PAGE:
Master of Theology (MTh)
Delton J. Glebe
A survey was conducted on a sample of 15 seniors living in a nursing home, who had a median age of 79 years. About 93% of them were institutionalized because of poor health; with stroke, dementia and arthritis being the most prevalent diseases. Furthermore, all of them had suffered other forms of significant loss in their lives, including emotional cut-offs and death, with reported feelings of guilt and unresolved grief. While most felt lonely, this problem often tended to be alleviated by factors such as friendships, visits by kin and non-kin, as well as activities and entertainments. Other reasons for liking to live at TVCC included compassionate care, good accommodation and food, and, most importantly, the recognition that given their health situation the residents are better cared for in the institution than they would be at home. Therefore, life at TVCC might become more satisfying to both residents and staff if the former were encouraged to maintain communication with members of their families, socialize with fellow residents, and participate in as many activities as possible. Empathy was found to be conducive to the elders' self-esteem and autonomy. All of them acknowledged receiving help from as well as giving it to fellow residents. The main ways in which they help each other include talking with each other and pushing each other's wheelchairs. These results prove that the saying "many seniors are too old to help anybody" is a myth; and that mutual burden-bearing is a self-reinforcing habit among seniors, which if encouraged may contribute significantly to the well-being of both residents and the nursing home staff. Data revealed that seniors’ motivations for helping one another can be explained adequately by Maslow’s hierarchy of human needs, Ryan and Deci’s Self-determination theory, and tradition (53.3% of the respondents cited the “Golden Rule and the saying “A good turn deserves another”). In addition to motivating them to engage in mutual help (mutual burden-bearing), religion was also found to be important for their personal piety and sense of hope. In the phraseology of one of the residents, at the moment the status of mutual help at TVCC is like an "unclaimed treasure".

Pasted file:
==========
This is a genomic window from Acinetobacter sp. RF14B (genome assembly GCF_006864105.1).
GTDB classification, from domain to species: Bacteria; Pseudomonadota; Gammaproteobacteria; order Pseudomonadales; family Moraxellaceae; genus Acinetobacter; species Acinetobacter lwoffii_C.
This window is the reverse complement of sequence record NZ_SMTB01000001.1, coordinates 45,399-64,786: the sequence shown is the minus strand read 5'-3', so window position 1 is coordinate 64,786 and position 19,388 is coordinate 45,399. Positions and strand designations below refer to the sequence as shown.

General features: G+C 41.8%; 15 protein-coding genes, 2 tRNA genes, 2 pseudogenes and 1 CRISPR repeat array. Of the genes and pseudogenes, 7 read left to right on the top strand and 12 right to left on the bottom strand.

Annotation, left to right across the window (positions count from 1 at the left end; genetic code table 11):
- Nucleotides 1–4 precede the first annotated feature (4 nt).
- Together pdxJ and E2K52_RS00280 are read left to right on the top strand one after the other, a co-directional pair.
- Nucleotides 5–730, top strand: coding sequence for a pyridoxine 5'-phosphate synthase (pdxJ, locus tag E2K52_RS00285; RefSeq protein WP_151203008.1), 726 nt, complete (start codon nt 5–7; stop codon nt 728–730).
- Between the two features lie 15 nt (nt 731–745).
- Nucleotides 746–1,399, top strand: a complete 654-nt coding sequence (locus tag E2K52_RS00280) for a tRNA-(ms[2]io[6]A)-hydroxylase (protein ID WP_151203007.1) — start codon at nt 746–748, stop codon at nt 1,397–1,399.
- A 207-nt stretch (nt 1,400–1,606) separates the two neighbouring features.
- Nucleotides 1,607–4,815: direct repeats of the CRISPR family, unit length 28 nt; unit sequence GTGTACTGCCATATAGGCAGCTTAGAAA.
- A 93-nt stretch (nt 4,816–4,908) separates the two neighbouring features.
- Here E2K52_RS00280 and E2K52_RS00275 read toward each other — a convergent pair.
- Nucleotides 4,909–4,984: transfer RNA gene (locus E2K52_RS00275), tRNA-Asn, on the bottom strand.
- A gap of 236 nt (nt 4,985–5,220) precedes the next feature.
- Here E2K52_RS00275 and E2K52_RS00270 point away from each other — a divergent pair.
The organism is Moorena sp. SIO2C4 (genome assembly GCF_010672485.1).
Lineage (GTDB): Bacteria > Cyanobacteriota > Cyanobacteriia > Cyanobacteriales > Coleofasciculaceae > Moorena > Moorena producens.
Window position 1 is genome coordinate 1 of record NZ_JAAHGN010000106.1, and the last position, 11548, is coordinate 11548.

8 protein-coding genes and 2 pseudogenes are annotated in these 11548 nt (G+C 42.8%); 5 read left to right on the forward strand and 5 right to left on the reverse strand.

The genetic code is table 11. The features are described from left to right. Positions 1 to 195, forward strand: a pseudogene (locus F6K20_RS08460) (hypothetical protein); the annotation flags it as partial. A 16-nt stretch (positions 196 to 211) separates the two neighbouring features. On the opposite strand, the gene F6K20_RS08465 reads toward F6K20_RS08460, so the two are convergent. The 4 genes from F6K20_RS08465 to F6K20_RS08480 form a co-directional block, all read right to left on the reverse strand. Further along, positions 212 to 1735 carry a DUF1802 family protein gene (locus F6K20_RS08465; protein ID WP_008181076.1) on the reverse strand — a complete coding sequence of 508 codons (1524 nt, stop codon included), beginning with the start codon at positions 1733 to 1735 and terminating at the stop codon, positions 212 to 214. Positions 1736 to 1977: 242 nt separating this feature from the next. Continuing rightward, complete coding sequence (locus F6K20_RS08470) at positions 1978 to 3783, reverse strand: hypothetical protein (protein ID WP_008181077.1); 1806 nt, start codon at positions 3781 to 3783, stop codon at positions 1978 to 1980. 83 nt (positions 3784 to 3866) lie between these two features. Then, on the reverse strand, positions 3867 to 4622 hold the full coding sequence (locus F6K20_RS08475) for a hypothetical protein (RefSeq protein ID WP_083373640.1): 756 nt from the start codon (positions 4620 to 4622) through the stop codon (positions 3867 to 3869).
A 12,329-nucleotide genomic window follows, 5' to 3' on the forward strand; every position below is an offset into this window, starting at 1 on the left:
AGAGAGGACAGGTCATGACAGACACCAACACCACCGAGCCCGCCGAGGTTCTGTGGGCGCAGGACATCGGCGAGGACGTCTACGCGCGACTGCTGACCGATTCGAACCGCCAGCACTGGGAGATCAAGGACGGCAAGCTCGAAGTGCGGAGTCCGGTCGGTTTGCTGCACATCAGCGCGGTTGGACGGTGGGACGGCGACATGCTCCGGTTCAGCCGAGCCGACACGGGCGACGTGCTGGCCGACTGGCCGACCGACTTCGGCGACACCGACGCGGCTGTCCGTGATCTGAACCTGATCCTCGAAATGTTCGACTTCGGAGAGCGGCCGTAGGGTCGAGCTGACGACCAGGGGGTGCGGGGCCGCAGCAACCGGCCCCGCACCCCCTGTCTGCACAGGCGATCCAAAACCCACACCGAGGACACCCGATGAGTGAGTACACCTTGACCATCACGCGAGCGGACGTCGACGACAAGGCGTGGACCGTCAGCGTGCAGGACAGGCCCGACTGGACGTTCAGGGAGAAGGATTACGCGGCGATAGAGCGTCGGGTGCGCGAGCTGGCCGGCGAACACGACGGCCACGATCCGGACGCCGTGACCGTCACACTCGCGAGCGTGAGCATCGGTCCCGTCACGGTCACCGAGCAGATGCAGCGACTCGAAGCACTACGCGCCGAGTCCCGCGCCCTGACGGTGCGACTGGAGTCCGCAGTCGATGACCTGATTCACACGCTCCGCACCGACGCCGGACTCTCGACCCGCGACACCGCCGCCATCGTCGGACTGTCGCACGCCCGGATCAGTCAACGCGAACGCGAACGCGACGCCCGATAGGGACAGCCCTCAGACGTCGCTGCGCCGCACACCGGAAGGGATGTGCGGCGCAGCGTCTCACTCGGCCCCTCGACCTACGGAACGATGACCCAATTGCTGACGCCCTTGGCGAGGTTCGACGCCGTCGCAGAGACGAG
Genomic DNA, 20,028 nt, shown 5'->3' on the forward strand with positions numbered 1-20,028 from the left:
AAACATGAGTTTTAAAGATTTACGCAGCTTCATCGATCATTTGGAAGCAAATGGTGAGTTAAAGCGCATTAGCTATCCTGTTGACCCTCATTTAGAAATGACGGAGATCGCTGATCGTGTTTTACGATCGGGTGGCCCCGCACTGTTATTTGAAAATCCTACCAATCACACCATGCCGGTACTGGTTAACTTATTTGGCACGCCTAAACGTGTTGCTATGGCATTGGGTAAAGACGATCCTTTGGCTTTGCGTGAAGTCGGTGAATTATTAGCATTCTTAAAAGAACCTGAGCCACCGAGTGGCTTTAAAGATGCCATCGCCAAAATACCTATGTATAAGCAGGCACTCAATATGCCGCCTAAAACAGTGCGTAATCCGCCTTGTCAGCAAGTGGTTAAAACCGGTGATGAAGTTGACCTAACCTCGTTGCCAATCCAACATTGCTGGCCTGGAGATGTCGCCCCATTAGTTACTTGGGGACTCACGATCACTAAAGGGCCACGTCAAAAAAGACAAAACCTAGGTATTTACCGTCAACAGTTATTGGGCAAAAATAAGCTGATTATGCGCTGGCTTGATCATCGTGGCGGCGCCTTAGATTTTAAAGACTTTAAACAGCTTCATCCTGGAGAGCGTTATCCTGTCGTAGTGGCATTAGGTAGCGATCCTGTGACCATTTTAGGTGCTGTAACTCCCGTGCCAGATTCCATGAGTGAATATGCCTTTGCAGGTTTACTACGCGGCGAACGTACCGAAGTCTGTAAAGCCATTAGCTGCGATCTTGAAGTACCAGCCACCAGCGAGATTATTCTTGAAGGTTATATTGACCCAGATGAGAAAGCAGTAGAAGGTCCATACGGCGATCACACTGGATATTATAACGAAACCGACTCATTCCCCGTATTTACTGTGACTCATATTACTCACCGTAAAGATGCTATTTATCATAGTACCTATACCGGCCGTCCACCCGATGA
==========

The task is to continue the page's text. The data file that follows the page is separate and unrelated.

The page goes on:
Mugala, Martin Siganda Chitente, "Motivations and the manner in which residents of Trinity Village Care Centre help one another (Ontario)" (1996). Theses and Dissertations (Comprehensive). 815.